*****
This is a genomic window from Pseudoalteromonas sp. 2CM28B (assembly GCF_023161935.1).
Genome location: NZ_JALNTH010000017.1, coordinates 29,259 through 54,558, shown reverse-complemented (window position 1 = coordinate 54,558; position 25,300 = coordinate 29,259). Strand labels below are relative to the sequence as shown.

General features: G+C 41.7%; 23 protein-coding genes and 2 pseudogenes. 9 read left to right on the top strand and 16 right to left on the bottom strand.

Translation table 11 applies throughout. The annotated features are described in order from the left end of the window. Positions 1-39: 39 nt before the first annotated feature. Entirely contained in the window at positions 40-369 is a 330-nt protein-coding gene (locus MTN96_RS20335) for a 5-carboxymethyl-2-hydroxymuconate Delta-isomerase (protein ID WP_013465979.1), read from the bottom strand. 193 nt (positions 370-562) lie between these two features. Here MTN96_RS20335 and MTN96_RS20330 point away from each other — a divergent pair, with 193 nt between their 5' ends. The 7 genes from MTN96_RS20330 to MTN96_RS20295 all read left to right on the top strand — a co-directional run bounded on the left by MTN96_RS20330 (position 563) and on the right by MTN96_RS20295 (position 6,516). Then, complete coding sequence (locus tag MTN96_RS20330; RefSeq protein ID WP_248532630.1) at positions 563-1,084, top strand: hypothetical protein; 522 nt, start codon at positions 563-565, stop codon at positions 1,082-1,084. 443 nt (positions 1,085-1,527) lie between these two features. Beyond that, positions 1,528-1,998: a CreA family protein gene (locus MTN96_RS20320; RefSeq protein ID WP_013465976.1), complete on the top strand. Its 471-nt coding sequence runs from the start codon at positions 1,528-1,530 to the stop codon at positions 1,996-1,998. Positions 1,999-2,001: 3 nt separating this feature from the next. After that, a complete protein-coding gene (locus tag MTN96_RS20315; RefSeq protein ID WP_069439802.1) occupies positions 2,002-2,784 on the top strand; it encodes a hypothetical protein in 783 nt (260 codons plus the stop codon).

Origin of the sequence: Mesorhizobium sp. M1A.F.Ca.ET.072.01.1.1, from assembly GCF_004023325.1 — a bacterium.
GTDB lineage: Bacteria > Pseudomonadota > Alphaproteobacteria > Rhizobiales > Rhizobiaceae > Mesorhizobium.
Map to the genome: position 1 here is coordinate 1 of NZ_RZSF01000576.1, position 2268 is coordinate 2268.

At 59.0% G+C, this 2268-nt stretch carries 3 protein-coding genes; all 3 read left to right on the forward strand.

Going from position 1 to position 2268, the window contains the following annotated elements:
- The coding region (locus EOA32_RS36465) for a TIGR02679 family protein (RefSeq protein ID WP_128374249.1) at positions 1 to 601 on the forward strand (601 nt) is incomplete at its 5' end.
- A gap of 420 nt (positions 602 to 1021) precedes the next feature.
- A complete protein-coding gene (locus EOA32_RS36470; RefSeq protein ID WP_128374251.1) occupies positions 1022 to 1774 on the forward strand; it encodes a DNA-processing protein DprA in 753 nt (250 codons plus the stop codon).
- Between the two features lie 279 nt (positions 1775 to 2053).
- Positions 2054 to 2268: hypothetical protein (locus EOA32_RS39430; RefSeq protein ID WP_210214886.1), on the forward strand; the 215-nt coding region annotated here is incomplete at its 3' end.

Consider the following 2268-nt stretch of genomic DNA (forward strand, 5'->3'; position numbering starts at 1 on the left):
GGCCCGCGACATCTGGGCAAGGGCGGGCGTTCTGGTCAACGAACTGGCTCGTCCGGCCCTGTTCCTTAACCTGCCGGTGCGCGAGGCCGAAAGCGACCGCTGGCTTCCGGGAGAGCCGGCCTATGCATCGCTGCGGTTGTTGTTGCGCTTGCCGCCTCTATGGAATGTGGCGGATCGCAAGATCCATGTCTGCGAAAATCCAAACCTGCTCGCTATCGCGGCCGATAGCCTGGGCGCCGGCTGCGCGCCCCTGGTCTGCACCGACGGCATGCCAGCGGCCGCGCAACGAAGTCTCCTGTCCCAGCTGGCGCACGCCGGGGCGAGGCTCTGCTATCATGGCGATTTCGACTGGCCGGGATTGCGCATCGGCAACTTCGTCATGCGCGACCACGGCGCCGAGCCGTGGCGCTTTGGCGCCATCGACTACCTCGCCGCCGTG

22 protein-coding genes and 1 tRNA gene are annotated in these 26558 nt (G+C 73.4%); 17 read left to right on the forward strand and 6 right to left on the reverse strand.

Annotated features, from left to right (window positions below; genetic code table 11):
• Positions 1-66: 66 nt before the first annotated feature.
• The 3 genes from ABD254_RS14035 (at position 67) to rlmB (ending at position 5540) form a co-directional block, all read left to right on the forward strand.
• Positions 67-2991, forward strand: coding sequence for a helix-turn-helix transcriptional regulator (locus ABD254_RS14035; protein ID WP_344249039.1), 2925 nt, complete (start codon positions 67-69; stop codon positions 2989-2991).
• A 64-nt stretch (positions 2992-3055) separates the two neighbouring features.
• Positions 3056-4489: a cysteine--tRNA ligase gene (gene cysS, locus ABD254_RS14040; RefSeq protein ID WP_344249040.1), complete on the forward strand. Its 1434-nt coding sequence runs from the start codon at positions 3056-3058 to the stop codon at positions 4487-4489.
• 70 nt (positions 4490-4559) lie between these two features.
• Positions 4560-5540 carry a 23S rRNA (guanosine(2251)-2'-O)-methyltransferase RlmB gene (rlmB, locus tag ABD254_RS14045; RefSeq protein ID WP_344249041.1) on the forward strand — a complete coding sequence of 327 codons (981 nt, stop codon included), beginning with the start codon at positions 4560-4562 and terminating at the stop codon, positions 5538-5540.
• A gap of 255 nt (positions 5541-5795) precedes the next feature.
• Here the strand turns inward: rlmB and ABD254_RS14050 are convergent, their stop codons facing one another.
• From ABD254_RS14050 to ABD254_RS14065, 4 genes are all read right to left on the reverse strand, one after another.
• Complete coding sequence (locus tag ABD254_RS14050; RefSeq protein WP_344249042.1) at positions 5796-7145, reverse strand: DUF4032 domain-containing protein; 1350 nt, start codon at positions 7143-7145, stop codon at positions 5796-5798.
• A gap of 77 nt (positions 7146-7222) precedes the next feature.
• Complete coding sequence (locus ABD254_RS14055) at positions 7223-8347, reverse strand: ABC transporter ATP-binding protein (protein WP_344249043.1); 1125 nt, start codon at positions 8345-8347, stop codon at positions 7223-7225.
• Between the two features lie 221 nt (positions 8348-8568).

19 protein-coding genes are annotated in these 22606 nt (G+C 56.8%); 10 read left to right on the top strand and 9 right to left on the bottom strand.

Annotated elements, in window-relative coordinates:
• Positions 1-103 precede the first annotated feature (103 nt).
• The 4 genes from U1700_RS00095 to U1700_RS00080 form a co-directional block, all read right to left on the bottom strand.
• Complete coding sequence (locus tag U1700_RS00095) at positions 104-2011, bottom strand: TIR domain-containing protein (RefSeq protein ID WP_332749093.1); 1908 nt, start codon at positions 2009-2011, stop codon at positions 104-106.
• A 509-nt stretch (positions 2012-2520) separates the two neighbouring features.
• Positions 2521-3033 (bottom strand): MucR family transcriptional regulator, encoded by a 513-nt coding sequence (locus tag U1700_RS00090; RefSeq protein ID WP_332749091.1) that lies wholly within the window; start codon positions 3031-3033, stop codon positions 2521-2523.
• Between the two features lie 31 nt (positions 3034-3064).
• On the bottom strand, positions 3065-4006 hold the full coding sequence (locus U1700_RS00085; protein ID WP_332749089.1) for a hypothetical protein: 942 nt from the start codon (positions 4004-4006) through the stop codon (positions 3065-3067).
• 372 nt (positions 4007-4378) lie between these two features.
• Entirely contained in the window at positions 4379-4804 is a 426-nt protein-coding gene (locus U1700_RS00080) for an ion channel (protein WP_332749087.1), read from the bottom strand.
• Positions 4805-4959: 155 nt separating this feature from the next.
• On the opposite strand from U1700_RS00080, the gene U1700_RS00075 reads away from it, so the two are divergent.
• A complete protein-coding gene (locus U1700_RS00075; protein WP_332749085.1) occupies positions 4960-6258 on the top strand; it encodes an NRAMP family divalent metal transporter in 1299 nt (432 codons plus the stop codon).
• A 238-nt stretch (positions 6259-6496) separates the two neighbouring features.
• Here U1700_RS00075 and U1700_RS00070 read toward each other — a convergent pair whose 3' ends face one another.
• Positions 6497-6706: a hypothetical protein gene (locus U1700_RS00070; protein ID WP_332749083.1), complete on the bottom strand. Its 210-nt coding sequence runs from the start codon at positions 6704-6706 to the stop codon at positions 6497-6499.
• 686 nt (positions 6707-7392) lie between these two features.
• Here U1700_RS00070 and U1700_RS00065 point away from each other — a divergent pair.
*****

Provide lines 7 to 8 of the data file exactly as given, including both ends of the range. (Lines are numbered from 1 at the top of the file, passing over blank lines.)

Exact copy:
Map to the genome: position 1 here is coordinate 1 of NZ_RZSF01000576.1, position 2268 is coordinate 2268.

At 59.0% G+C, this 2268-nt stretch carries 3 protein-coding genes; all 3 read left to right on the forward strand.